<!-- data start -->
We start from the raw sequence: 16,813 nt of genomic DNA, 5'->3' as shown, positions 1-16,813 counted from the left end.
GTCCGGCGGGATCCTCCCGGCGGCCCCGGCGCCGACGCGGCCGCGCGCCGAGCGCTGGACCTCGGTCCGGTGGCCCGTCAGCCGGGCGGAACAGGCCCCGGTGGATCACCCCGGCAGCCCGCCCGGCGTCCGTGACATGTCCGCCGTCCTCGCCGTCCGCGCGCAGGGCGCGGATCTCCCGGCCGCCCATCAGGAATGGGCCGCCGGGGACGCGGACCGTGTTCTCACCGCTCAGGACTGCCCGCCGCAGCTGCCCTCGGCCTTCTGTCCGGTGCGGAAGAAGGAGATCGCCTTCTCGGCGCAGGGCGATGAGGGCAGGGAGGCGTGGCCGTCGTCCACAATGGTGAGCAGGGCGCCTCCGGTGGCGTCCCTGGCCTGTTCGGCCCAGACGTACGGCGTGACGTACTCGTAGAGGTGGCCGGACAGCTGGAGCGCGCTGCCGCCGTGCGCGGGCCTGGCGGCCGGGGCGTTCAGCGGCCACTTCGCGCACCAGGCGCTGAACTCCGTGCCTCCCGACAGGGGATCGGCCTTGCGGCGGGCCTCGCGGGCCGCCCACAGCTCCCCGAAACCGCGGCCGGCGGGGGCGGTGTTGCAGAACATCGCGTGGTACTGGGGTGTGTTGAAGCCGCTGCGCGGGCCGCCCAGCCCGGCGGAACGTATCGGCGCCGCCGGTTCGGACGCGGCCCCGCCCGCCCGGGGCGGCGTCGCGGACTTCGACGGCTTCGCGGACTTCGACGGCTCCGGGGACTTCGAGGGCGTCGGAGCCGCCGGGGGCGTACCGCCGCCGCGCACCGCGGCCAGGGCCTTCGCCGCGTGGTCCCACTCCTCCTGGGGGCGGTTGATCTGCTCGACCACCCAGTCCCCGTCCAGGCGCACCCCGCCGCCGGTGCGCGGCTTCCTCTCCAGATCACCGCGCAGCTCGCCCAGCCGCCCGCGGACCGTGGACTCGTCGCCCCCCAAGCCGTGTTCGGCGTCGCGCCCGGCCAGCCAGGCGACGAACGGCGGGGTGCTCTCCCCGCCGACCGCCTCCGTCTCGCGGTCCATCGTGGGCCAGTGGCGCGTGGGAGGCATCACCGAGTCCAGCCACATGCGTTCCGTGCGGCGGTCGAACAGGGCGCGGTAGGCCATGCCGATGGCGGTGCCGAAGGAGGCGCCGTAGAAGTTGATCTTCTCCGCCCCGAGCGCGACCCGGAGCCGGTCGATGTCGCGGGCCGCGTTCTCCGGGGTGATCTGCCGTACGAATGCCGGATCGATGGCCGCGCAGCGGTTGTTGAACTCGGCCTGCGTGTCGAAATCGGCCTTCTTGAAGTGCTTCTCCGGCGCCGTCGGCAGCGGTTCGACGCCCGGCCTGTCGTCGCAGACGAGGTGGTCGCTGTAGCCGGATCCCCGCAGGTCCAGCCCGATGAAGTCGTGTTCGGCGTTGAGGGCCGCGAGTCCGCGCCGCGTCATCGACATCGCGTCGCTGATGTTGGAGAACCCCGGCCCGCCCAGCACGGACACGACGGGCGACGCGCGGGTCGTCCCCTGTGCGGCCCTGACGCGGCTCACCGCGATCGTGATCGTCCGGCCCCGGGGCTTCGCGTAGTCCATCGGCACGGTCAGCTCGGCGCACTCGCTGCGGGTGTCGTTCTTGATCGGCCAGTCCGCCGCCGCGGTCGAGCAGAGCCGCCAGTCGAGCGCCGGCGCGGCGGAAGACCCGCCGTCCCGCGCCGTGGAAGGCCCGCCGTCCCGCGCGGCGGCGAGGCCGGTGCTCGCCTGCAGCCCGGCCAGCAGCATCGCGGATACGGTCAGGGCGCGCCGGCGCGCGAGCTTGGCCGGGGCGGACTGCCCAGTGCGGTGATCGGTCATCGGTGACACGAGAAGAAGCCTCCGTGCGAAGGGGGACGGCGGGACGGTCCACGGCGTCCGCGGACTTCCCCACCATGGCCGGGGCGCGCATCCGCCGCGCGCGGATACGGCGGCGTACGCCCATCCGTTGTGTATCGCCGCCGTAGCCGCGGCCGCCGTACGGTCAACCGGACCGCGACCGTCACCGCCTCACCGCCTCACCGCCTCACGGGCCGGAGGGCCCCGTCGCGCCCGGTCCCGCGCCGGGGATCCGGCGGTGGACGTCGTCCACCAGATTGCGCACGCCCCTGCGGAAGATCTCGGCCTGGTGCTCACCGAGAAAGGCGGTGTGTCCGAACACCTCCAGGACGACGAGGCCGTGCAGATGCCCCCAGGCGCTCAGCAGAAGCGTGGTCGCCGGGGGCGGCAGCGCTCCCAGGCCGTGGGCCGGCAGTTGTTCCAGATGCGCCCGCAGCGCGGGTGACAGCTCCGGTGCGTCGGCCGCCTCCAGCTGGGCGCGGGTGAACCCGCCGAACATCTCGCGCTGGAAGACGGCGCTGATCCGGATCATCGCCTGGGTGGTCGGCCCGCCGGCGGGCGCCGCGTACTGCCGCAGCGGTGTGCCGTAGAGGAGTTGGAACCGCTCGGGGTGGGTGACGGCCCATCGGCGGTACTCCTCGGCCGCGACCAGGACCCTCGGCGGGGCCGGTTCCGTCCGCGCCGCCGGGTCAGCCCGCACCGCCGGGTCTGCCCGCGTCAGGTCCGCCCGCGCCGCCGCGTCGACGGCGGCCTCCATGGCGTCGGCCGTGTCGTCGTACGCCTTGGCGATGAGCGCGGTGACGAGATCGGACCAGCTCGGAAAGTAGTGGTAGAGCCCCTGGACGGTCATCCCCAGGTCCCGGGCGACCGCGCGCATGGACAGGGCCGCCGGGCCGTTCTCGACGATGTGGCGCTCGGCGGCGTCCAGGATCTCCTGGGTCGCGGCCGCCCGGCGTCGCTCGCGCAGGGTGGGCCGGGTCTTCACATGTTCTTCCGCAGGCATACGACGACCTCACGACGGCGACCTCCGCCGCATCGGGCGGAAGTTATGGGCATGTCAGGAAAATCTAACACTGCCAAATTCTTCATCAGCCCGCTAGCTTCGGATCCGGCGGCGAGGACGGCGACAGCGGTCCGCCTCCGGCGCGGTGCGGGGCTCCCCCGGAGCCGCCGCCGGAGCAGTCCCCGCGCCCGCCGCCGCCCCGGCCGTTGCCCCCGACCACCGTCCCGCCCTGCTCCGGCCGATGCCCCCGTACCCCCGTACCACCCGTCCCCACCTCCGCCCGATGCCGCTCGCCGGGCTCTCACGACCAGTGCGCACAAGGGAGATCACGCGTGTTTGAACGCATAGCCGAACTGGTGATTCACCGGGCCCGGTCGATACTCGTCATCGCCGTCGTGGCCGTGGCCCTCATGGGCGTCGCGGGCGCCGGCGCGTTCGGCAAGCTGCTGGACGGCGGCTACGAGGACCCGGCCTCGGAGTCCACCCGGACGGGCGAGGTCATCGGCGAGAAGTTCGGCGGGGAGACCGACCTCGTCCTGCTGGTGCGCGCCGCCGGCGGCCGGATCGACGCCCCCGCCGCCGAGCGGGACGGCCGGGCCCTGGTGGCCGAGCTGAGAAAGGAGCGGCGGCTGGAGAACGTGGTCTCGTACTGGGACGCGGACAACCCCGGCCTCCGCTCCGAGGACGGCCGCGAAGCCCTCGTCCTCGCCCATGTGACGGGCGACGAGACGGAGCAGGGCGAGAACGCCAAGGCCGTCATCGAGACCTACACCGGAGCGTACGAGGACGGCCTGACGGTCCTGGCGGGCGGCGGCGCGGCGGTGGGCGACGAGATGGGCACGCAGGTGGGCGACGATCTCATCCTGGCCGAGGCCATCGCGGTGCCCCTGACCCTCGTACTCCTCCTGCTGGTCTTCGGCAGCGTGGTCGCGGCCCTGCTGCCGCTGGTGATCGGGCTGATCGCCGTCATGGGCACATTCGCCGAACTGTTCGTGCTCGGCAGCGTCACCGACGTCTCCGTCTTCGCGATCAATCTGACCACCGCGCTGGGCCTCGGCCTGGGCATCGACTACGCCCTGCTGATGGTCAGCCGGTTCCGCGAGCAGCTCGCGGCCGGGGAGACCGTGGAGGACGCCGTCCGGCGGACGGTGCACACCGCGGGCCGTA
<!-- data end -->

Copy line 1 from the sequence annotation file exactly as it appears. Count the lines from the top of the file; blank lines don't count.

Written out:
We start from the raw sequence: 16,813 nt of genomic DNA, 5'->3' as shown, positions 1-16,813 counted from the left end.